Part 4: 3D Imaging

3D imaging is a very popular topic today but where and when to use 3D imaging for inspection is not always understood. Here Multipix Imaging aims to explain when 3D is most applicable and what 3D imaging techniques are available for Machine Vision.

Selecting the correct 3D Imaging Method

There are several questions about the application that need careful consideration. The answers to these will assist in selecting the correct 3D method;

Question Solution
What type of inspection is required? Shape, position, orientation, alignment, presence…
Which degree of accuracy is required? Micrometer, millimeter, centimeters…
What are the features of the objects? Size, reflectivity, transparency…
What are the general conditions? Illumination, in motion, processing time, budget…

Using the answers to these questions, you can select the best method for your application.

Now let’s explore in more detail 3D inspection methods.

Advanced Structured Light Technique

A conventional structured light technique is derived from stereo vision. In the stereo vision (inspired by a nature of a human vision), one uses a pair of cameras to capture an object from two different perspectives.

On the other hand, in the advanced structured light approach, one of the cameras is interchanged by a pattern projector, which emits a well-defined structured illumination. The camera and the pattern projector are a calibrated unit and are focused towards the scanning area (Object).

The pattern projector emits a set of coding patterns projected in a succession, one after another. These coding patterns encodes a spatial information. The camera captures the scanning area once per every projected pattern. The algorithm computes an exact 3D position of the object point.

A big advantage of this technique is that it works independently of the object’s texture and results in high 3D reconstruction quality. It also offer a good speed of acquisition compared to say standard stereo-vision methods. Photoneo PhoXi Scan is an ideal example of a 3D camera system employing advanced structure lighting and uses a unique custom-designed projection unit.


Read more about Photoneo PhoXi 3D scanners

Laser Triangulation (Sheet of light)

With this method of 3D imaging, there is one camera which has a known physical relationship with a laser line projector. (Fig.3a)

The laser line is projected across the surface of an object which creates a profile of that instance, in this example a connection rod is scanned. (Fig.3b)

The deformation in the laser line, as being captured by the camera, determines the depth of an object at that point on the laser line. Many profiles are taken as the object moves under the camera-laser combo and these are used to recreate the surface of the object in software such as HALCON. (Fig.3c)

Check out the SmartRay 3D ECCO Series, pre-calibrated all-in-one 3D laser triangulation cameras.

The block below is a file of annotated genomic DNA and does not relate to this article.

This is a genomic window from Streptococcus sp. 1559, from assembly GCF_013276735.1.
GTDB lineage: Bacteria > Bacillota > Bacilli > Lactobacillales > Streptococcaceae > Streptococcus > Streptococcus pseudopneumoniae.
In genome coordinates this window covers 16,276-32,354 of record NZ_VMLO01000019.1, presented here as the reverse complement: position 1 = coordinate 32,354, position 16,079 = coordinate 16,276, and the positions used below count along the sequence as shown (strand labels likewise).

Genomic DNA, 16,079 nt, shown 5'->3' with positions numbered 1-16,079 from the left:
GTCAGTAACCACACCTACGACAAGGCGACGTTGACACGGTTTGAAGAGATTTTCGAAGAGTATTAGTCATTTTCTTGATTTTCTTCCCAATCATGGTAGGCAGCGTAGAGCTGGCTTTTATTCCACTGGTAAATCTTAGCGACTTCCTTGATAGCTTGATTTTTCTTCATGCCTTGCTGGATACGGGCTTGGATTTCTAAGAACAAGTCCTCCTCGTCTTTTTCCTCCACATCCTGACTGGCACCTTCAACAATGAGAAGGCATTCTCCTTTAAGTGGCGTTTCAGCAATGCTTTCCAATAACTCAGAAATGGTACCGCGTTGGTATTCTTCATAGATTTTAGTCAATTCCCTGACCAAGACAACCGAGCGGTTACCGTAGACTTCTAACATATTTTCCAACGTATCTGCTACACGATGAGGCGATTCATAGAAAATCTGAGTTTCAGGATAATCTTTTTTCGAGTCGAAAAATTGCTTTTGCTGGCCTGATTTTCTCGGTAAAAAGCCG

Time of Flight (ToF)

3D ToF cameras use either a pulsed or continuous wave Near Infra-Red light to illuminate the object/scene. When using pulsed light, the time it takes for the light to be reflected back is measured and used to calculate distance. Whereas with continuous wave, it is the phase shift between emitted and reflected light that is measured to determine distance.

The Basler ToF camera, uses pulsed NIR and is delivered as a fully calibrated unit with a GigE Vision interface for ease of connectivity. It provides both a 2D image as well as per-pixel depth information.

The importance of selecting the correct 3D imaging method

As can be seen on the chart below, if you wanted to carry out a robot pick and place on individual frozen peas, then a ToF camera would not be the most appropriate technique but now consider if it was pumpkins ….ToF could be a great option as the accuracy is likely to be sufficient!

Aside from accuracy, object surface/material is also important as it can influence how the light is reflected and captured (or not) by the sensor. If the object is moving or stationary is also a factor to consider when choosing 3D imaging technology.

3D Technology Hardware Requirements Object Size Accuracy
Binocular Stereo Two Cameras
Calibration Object
50mm – 2.5M mm’s
Multi-View Stereo Multiple Cameras
Calibration Object
50mm – 2.5M mm’s
Sheet of Light / 3DLT Camera
Laser Line Projector
Unit to move the object,
Calibration Object
Object must fit onto the moving unit Single microns
Photometric Stereo Telecentric Camera
At least three Telecentric light sources
Restricted by view of telecentric lens 0.3mm to 5mm
3D Cameras
Depth from focus
i.e Calibrated ToF
Telecentric camera
Hardware to vary the focus position
50cm – 13m approx. <2cm +/-1cm Single microns

Read more on our Imaging Guide in Part 5: Imaging Software options explained

Part 3: Machine Vision Camera Technology Part 5: Imaging Processing Software